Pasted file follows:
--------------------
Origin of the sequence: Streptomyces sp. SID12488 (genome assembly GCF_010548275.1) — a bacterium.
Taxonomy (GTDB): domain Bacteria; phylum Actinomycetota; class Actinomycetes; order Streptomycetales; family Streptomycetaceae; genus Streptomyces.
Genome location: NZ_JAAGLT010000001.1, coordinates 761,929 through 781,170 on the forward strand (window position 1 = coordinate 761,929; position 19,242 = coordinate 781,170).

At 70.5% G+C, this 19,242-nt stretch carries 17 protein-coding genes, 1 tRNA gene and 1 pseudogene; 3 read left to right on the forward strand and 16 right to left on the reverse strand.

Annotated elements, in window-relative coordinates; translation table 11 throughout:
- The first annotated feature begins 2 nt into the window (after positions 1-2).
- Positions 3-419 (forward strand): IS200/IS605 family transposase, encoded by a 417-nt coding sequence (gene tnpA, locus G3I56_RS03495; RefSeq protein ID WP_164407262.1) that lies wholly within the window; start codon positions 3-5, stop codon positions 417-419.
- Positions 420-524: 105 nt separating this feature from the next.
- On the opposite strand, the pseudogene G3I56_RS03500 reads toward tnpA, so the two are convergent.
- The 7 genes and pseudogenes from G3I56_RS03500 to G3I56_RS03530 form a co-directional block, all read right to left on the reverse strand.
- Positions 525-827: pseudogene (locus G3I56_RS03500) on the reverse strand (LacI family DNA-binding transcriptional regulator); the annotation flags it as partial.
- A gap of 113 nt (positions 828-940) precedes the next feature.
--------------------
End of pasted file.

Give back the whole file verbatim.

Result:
Origin of the sequence: Streptomyces sp. SID12488 (genome assembly GCF_010548275.1) — a bacterium.
Taxonomy (GTDB): domain Bacteria; phylum Actinomycetota; class Actinomycetes; order Streptomycetales; family Streptomycetaceae; genus Streptomyces.
Genome location: NZ_JAAGLT010000001.1, coordinates 761,929 through 781,170 on the forward strand (window position 1 = coordinate 761,929; position 19,242 = coordinate 781,170).

At 70.5% G+C, this 19,242-nt stretch carries 17 protein-coding genes, 1 tRNA gene and 1 pseudogene; 3 read left to right on the forward strand and 16 right to left on the reverse strand.

Annotated elements, in window-relative coordinates; translation table 11 throughout:
- The first annotated feature begins 2 nt into the window (after positions 1-2).
- Positions 3-419 (forward strand): IS200/IS605 family transposase, encoded by a 417-nt coding sequence (gene tnpA, locus G3I56_RS03495; RefSeq protein ID WP_164407262.1) that lies wholly within the window; start codon positions 3-5, stop codon positions 417-419.
- Positions 420-524: 105 nt separating this feature from the next.
- On the opposite strand, the pseudogene G3I56_RS03500 reads toward tnpA, so the two are convergent.
- The 7 genes and pseudogenes from G3I56_RS03500 to G3I56_RS03530 form a co-directional block, all read right to left on the reverse strand.
- Positions 525-827: pseudogene (locus G3I56_RS03500) on the reverse strand (LacI family DNA-binding transcriptional regulator); the annotation flags it as partial.
- A gap of 113 nt (positions 828-940) precedes the next feature.